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Journalist Sham Lal passes away, PM calls him 'media icon'
- 2/23/2007             

New Delhi, Feb 23 (IANS) Sham Lal, one of India's most eminent journalists and acclaimed essayists, passed away here Friday at the age of 94. His death was mourned by generations of readers as well as by Prime Minister Manmohan Singh who called him a "media icon of my generation".

The prime minister said Sham Lal was a "great editor and writer".

Sham Lal started his decades-long career in journalism with the Hindustan Times, one of India's most influential dailies, which he later edited, in 1934.

He moved to The Times of India and became its editor in 1967, a position he held for 11 years till 1978. His column Life and Letters - a critique of ideas and books - which he wrote for the paper attracted a large number of discerning readers and assured him a distinctive place in the intellectual life of the country.

The veteran journalist was cremated in the afternoon with his family, friends and admirers thronging to his funeral. BJP leader L.K. Advani, adviser to prime minister Sanjaya Baru and eminent journalists like Inder Malhotra, Dilip Padgaoankar, Vinod Mehta and Ajit Bhattacharjee were present.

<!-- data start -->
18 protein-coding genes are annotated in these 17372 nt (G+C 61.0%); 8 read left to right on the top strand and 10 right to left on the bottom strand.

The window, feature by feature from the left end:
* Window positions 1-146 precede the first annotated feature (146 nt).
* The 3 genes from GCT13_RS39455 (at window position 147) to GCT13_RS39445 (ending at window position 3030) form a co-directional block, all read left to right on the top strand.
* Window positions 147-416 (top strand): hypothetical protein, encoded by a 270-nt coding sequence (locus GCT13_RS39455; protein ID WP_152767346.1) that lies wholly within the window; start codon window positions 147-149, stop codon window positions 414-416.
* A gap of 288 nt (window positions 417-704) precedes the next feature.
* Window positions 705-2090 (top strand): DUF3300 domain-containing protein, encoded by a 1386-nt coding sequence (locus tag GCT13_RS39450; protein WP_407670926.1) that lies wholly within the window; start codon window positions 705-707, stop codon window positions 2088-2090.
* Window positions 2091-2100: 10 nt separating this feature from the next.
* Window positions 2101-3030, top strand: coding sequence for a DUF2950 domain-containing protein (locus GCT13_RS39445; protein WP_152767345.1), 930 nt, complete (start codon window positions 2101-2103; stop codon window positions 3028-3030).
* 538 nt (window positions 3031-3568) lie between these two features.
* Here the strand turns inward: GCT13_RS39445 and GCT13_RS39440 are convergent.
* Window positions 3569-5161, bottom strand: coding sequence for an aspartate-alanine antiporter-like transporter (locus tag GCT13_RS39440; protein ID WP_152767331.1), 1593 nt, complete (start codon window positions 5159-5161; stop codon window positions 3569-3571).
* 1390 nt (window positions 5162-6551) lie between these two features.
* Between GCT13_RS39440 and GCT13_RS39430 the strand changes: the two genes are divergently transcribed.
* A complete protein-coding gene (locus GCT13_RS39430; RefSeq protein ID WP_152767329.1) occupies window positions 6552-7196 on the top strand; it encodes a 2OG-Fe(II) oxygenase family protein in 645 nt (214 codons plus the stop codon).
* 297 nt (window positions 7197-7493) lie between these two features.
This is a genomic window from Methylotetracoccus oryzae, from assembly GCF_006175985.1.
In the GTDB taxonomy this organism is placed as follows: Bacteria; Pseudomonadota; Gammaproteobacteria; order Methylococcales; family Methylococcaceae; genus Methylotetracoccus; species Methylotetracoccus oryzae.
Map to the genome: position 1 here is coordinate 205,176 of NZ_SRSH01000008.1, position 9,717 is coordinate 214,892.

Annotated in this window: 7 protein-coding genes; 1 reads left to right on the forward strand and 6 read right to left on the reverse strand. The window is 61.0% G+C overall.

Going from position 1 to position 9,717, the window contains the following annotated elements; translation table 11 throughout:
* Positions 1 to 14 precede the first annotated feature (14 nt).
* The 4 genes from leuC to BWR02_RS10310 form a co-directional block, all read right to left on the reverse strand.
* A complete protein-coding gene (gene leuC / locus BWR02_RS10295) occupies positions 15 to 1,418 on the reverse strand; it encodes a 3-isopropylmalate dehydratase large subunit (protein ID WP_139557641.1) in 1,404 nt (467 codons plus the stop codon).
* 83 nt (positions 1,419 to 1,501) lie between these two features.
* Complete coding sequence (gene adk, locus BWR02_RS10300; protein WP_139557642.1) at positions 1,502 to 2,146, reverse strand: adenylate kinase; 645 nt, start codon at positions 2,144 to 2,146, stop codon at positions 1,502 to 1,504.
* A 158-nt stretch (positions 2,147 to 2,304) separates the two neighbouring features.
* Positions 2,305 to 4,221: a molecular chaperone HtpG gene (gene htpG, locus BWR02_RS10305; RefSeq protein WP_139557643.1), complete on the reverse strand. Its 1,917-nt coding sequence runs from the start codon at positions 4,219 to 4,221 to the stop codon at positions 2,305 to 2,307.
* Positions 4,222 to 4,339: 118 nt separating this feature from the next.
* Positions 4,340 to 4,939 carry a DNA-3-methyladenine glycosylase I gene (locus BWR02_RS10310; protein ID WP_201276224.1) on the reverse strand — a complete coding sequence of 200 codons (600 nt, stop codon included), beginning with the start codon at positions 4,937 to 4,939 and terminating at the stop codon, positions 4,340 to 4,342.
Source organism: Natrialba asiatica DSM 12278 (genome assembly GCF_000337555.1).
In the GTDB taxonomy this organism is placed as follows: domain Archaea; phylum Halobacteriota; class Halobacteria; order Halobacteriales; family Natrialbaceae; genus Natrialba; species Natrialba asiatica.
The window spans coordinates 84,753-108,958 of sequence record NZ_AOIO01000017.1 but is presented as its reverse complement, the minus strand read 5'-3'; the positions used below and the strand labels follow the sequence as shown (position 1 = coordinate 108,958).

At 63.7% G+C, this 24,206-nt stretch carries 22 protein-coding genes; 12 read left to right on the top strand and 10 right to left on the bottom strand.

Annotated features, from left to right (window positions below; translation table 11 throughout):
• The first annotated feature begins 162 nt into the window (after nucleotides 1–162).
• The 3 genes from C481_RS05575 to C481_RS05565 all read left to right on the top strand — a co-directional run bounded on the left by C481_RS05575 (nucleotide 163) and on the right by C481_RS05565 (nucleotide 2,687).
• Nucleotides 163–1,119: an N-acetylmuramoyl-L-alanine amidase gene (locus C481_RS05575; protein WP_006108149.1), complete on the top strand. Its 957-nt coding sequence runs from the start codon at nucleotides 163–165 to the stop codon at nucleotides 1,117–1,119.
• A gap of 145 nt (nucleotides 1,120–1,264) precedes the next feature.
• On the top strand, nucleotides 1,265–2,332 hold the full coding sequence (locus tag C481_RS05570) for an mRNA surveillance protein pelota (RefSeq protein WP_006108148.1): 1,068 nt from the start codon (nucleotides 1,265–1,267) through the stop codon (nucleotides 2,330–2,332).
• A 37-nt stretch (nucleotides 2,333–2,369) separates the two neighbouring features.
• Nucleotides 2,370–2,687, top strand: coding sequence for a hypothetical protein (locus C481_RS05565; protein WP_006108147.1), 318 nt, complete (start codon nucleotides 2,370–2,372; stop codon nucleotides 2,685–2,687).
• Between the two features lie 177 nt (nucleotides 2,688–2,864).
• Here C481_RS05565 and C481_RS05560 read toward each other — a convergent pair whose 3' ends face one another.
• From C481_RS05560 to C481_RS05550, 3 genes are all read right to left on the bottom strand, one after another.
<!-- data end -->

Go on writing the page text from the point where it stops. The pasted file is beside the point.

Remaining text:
Lal is survived by his wife, two daughters and a son. One of his daughters, Neena Vyas, is a journalist with The Hindu newspaper

The Times of India is bringing out a special edition to pay tribute to what it called a towering literary figure who with his words and views touched the lives of many. The daily has created a special section on its website inviting all those who have had any association or memory of the man to write on or about him.

After stepping down as editor of the Times of India, Lal wrote columns for various publications, including The Telegraph and Biblio, a literary periodical, which stood out for its fiercely independent stance and elegant prose in which it was written.

Lal was a passionate reader and lived literally surrounded by books in his study. His private library, which could be the envy of any bibliophile in the world, had books on just about every subject under the sun.

Five years ago, Lal published "A Hundred Encounters" - an anthology of his columns and essays, with some improvisations, that interrogates globalisation and modernity and describes his meetings with a galaxy of intellectuals and writers over several decades.


Indo-Asian News Service

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